Home » Governance » Umdala Wethu’s Triumphant, Uniting Entry [opinion]

Following the signing of the Lancaster House Agreement in 1979, the late Vice President Joshua Nkomo came back to Zimbabwe to the reception of thousands of his countrymen and he immediately set out to unite the nation: black and white and former military foes. He was up to the task, and this excerpt from his autobiography, Story of My life, shows the typical statesman in Umdala Wethu . . .

“I HAD flown in often to Salisbury airport, sometimes in danger, sometimes in triumph. I had been greeted there by all sorts of receptions, from throngs of thousands to teams from the police Special Branch. This time was unlike all the others. After almost a century the signatures on that agreement at Lancaster House had brought in a constitution which, if operated in good faith, would protect the liberty of all the people — of the snakes and the lions of Zimbabwe, even the frogs, everything that moves in that country.

“The season of Christmas and the New Year, the height of the summer rains, had since my childhood been the time for celebrations and for friendship. There was never such a celebration in people’s hearts as now, and I was thankful to have played my part in bringing it about. The British were in charge of security for the transitional period of the elections, and they were playing it safe. At the airport itself the crowd was strictly limited. In the airport building I saw the tense faces of the immigration men, the customs officials and the police, who had turned out not to examine our bags and our passports, but to stare nervously at this unknown figure whom they had been taught to hate for so long, and who now might be preparing a terrible revenge. At my press conference they lined up at the back of the room, powerless and fearful of what I might say.

“I spoke of reconciliation, of the war that was over, of the need to forget the past and start to build a nation in peace, where the people would not be divided by artificial barriers. I warned against the spirit of revenge: we were all citizens now, and must work together.

“I could see the relief on the faces of those white officials, and when the press conference was over the fear had dropped away from them. That was the start I had wanted. The meeting with the people was planned for Highfields, near my home — not in the stadium, which was far too small, but on a vast patch of open ground beside it.

“The British military helicopter lifted off and swung round in a wide arc out of the city limits, and back into Highfields from the wrong direction. I realised that they were not leaving my safety to chance: anyone waiting along the predictable route would not have seen us pass over, or been able to take a shot if he had planned one.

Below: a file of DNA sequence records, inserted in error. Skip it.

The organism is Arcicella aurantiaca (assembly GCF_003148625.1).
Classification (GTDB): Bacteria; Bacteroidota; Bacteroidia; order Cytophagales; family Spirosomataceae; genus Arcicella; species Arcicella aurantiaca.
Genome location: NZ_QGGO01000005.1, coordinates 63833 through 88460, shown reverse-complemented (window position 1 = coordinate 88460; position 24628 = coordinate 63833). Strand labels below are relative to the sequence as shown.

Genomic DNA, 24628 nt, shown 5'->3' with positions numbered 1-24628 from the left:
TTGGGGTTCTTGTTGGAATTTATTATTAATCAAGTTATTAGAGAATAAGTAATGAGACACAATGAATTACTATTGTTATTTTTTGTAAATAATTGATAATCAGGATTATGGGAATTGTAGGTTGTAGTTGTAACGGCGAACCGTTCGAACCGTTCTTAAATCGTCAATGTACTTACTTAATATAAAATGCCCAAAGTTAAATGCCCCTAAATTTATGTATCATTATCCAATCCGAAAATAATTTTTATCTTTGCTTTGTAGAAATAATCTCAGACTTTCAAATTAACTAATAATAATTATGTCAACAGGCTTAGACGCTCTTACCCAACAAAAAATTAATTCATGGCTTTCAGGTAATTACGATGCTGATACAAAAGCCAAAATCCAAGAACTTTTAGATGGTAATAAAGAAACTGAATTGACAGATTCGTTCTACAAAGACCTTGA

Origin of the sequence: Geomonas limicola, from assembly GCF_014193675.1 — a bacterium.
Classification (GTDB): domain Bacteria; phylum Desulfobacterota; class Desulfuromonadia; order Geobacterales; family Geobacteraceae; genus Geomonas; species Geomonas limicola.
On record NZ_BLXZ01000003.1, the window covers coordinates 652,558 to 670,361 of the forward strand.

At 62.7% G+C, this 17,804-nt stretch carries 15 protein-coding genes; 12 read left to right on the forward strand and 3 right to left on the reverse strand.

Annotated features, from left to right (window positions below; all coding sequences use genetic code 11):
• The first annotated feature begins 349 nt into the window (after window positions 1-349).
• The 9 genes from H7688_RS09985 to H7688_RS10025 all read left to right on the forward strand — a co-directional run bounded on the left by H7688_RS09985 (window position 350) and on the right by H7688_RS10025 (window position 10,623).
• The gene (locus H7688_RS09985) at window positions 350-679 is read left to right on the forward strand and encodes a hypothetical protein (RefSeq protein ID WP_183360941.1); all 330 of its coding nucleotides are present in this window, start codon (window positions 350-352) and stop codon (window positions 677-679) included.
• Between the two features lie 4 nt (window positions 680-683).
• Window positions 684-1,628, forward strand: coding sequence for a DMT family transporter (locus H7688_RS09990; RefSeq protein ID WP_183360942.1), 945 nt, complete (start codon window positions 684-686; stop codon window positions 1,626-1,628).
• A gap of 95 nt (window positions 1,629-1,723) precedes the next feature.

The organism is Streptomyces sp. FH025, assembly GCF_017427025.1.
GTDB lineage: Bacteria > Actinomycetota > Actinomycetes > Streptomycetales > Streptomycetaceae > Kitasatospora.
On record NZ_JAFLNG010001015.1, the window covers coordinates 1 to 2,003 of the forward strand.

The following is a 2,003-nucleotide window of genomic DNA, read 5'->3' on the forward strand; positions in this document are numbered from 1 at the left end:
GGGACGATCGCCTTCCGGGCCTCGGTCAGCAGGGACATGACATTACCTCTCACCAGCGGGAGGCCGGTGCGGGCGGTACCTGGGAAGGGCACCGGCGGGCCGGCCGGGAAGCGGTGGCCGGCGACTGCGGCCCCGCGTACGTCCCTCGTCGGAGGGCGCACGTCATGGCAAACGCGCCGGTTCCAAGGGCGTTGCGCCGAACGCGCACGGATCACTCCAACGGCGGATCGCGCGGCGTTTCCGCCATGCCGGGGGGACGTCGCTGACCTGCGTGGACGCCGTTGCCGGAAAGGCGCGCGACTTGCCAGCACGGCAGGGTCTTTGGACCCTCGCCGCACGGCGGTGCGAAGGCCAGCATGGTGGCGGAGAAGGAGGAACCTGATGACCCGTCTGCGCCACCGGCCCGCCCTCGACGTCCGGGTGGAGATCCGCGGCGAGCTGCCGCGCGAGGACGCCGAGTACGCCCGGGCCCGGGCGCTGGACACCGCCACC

“Then I was down in from of the crowd, a mass of Zimbabwean humanity united in the confidence that at last freedom was on its way. I spoke to them as I had so often spoken, but now with a message not of hope but of achievement, of thanks to the neighbouring countries who had made our struggle possible, of the need to forget hatred and start afresh. I felt that the people were speaking with my voice: there was no difference between us: we were one.

“The official estimate of the crowd that greeted me was over 150 000 people. When Robert Mugabe returned to the same airport two weeks later he was greeted by a similar gathering.

“I have no doubt that many of the same people turned out to see both of us come back: that was the mood of unity in the nation at the time. Of course the work that followed was hard.

“The cease-fire arrangements contained obvious dangers and difficulties for our soldiers, and for our clandestine party workers, who had to come out of their secrecy and expose themselves to public view. Our people were fearful of treachery, of sudden air-strikes on the assembly points by the beaten defenders of the Smith-Muzorewa regime, even of an attack with South African backing on our people who were now out in the open. The discussions in our Zapu central committee were heated — who could we trust, how should we proceed? Some of our units were too well hidden in the bush to be rapidly informed that the fighting was over, and radio messages might be taken by them as decoys set by the enemy.

“For their own sake and for the peace of the country we had to find them and convince them that they were no longer hunted men. As we located our people and gave them their new orders it was remarkable how they accepted discipline, took up their posts as soldiers in an organised army and rejoiced that peace was coming.”

Source : The Herald

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